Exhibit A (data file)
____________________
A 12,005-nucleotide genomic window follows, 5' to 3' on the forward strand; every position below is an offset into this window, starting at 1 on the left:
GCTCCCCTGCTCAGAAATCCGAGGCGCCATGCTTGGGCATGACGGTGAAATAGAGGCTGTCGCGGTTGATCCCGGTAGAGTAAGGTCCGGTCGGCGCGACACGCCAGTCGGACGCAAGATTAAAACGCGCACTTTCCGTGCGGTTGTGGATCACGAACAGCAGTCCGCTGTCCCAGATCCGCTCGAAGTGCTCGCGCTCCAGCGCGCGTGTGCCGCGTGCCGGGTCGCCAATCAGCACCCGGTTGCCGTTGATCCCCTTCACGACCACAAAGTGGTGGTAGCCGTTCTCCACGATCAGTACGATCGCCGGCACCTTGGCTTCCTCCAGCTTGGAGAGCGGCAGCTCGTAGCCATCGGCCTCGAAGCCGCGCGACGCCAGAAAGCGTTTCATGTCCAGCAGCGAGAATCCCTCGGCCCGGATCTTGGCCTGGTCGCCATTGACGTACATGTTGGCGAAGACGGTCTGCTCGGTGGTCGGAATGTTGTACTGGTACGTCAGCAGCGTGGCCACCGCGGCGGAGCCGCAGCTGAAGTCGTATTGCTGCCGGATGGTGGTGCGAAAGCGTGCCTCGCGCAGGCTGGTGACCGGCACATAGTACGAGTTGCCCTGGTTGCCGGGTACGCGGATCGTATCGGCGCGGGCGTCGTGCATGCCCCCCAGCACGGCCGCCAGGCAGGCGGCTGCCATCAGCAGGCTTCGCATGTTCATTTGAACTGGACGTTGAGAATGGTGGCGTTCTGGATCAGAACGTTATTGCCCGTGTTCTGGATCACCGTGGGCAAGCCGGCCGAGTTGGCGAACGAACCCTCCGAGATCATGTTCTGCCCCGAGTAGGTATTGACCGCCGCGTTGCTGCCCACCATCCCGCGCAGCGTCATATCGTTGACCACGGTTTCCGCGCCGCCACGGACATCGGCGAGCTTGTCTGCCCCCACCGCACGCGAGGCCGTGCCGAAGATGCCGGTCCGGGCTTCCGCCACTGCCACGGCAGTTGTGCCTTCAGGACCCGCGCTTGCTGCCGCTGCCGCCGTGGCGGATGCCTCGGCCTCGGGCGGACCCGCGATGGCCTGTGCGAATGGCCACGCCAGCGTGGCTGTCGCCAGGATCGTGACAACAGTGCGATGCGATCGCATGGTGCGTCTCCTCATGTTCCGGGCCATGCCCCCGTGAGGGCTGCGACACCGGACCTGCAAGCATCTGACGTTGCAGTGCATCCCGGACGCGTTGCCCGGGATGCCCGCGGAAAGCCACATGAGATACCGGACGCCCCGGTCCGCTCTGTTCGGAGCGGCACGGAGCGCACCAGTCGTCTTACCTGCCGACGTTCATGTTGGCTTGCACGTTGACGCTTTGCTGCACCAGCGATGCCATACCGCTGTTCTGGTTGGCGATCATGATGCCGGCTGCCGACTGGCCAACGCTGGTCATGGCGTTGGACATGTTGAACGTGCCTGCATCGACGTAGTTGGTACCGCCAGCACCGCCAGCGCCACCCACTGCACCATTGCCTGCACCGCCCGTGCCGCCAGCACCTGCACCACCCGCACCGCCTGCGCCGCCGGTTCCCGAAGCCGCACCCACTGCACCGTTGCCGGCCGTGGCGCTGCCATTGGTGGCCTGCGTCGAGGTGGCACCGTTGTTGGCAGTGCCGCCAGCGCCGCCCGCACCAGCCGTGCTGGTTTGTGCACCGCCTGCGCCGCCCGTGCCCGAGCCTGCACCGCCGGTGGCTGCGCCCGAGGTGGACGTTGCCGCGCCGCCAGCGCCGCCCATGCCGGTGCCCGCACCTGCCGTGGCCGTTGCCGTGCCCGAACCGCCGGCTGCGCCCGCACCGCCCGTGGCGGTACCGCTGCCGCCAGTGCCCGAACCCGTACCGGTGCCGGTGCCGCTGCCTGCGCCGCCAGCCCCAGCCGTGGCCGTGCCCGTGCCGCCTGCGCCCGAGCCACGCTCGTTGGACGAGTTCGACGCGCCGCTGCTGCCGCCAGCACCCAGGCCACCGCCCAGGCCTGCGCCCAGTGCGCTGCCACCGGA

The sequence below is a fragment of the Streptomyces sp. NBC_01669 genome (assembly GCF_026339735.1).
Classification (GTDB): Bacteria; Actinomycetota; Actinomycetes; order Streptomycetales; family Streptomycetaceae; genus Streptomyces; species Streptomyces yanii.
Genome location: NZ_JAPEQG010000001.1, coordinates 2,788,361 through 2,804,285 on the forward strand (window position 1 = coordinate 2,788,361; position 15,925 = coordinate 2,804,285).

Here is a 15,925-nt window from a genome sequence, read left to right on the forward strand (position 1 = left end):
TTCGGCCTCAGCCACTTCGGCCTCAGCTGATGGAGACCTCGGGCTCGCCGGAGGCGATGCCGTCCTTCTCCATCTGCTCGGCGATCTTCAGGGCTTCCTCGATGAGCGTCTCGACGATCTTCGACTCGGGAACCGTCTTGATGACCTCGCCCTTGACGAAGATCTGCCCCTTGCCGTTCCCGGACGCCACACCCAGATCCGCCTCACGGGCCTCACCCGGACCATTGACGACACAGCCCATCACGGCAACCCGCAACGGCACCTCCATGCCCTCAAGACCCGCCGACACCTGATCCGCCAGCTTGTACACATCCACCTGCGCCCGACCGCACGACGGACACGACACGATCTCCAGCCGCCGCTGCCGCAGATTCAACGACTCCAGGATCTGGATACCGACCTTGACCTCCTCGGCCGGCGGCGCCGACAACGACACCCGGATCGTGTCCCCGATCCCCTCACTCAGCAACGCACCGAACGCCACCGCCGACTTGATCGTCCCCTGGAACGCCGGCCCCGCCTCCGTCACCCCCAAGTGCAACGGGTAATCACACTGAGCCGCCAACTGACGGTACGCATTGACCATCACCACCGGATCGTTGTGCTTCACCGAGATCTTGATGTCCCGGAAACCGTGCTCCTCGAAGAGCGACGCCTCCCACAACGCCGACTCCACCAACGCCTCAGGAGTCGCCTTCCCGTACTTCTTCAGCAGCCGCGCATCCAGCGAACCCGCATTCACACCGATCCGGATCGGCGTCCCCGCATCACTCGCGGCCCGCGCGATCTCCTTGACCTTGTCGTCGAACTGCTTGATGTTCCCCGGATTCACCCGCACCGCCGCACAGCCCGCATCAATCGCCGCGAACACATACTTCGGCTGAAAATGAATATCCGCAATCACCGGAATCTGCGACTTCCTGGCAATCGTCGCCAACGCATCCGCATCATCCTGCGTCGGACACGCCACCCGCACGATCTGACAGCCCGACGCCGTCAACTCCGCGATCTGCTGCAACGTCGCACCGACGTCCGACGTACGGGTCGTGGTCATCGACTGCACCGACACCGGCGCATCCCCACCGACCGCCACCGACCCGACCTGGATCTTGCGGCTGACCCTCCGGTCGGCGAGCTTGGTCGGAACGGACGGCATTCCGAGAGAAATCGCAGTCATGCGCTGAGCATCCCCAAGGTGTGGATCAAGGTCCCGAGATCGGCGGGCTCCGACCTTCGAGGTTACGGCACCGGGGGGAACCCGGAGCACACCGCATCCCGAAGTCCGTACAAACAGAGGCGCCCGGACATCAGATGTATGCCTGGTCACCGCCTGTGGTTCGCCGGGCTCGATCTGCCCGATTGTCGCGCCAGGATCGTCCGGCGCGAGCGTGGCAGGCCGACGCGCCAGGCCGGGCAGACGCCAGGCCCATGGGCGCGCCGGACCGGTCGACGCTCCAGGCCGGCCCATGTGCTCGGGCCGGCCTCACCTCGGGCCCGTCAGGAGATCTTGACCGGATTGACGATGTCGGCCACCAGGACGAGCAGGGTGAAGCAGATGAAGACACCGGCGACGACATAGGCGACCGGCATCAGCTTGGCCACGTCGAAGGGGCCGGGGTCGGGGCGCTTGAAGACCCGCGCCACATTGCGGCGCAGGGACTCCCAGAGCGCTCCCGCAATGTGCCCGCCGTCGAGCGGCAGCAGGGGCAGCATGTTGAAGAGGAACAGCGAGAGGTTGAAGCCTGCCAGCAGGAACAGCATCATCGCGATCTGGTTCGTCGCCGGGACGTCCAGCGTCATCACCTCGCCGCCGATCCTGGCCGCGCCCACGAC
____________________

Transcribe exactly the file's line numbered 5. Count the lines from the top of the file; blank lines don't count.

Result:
Genome location: NZ_JAPEQG010000001.1, coordinates 2,788,361 through 2,804,285 on the forward strand (window position 1 = coordinate 2,788,361; position 15,925 = coordinate 2,804,285).